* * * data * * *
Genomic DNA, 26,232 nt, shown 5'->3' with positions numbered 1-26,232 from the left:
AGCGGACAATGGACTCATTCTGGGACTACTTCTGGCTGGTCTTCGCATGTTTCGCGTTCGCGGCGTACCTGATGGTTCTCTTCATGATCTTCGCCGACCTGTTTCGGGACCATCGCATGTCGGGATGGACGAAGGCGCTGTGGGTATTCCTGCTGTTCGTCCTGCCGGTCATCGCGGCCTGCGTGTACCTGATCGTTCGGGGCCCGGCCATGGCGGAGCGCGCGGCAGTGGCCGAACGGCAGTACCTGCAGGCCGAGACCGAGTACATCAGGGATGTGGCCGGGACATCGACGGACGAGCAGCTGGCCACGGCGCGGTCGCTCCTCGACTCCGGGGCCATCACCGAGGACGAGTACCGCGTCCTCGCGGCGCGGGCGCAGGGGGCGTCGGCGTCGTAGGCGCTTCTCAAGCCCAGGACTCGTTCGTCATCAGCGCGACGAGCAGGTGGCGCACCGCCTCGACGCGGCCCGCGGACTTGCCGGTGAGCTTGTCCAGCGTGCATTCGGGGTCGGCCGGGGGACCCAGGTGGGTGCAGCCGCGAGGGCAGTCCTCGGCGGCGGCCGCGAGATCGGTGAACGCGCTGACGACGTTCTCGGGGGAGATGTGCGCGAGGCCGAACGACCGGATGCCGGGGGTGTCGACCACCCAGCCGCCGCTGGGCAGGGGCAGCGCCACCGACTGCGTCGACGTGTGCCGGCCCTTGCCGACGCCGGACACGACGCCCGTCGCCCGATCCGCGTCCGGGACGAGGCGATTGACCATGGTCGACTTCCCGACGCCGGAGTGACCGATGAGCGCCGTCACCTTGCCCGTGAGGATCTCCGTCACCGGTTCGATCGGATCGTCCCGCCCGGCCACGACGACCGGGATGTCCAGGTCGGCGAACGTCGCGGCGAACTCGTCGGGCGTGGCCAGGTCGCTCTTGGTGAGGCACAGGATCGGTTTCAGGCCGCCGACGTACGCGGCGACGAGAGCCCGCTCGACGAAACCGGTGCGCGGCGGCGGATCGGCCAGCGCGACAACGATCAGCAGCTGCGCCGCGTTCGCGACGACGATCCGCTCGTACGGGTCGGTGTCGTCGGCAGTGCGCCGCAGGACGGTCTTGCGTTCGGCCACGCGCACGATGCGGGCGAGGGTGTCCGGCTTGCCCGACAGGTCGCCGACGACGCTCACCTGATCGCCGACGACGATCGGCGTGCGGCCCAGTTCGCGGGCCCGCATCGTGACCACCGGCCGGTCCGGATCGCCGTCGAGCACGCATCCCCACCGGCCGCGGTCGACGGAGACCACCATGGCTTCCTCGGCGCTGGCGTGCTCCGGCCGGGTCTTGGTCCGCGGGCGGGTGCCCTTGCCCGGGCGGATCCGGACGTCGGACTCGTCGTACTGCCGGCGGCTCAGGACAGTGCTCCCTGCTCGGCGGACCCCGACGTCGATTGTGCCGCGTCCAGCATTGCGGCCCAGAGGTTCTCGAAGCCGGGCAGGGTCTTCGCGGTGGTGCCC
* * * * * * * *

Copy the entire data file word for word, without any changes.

Genomic DNA, 26,232 nt, shown 5'->3' with positions numbered 1-26,232 from the left:
AGCGGACAATGGACTCATTCTGGGACTACTTCTGGCTGGTCTTCGCATGTTTCGCGTTCGCGGCGTACCTGATGGTTCTCTTCATGATCTTCGCCGACCTGTTTCGGGACCATCGCATGTCGGGATGGACGAAGGCGCTGTGGGTATTCCTGCTGTTCGTCCTGCCGGTCATCGCGGCCTGCGTGTACCTGATCGTTCGGGGCCCGGCCATGGCGGAGCGCGCGGCAGTGGCCGAACGGCAGTACCTGCAGGCCGAGACCGAGTACATCAGGGATGTGGCCGGGACATCGACGGACGAGCAGCTGGCCACGGCGCGGTCGCTCCTCGACTCCGGGGCCATCACCGAGGACGAGTACCGCGTCCTCGCGGCGCGGGCGCAGGGGGCGTCGGCGTCGTAGGCGCTTCTCAAGCCCAGGACTCGTTCGTCATCAGCGCGACGAGCAGGTGGCGCACCGCCTCGACGCGGCCCGCGGACTTGCCGGTGAGCTTGTCCAGCGTGCATTCGGGGTCGGCCGGGGGACCCAGGTGGGTGCAGCCGCGAGGGCAGTCCTCGGCGGCGGCCGCGAGATCGGTGAACGCGCTGACGACGTTCTCGGGGGAGATGTGCGCGAGGCCGAACGACCGGATGCCGGGGGTGTCGACCACCCAGCCGCCGCTGGGCAGGGGCAGCGCCACCGACTGCGTCGACGTGTGCCGGCCCTTGCCGACGCCGGACACGACGCCCGTCGCCCGATCCGCGTCCGGGACGAGGCGATTGACCATGGTCGACTTCCCGACGCCGGAGTGACCGATGAGCGCCGTCACCTTGCCCGTGAGGATCTCCGTCACCGGTTCGATCGGATCGTCCCGCCCGGCCACGACGACCGGGATGTCCAGGTCGGCGAACGTCGCGGCGAACTCGTCGGGCGTGGCCAGGTCGCTCTTGGTGAGGCACAGGATCGGTTTCAGGCCGCCGACGTACGCGGCGACGAGAGCCCGCTCGACGAAACCGGTGCGCGGCGGCGGATCGGCCAGCGCGACAACGATCAGCAGCTGCGCCGCGTTCGCGACGACGATCCGCTCGTACGGGTCGGTGTCGTCGGCAGTGCGCCGCAGGACGGTCTTGCGTTCGGCCACGCGCACGATGCGGGCGAGGGTGTCCGGCTTGCCCGACAGGTCGCCGACGACGCTCACCTGATCGCCGACGACGATCGGCGTGCGGCCCAGTTCGCGGGCCCGCATCGTGACCACCGGCCGGTCCGGATCGCCGTCGAGCACGCATCCCCACCGGCCGCGGTCGACGGAGACCACCATGGCTTCCTCGGCGCTGGCGTGCTCCGGCCGGGTCTTGGTCCGCGGGCGGGTGCCCTTGCCCGGGCGGATCCGGACGTCGGACTCGTCGTACTGCCGGCGGCTCAGGACAGTGCTCCCTGCTCGGCGGACCCCGACGTCGATTGTGCCGCGTCCAGCATTGCGGCCCAGAGGTTCTCGAAGCCGGGCAGGGTCTTCGCGGTGGTGCCC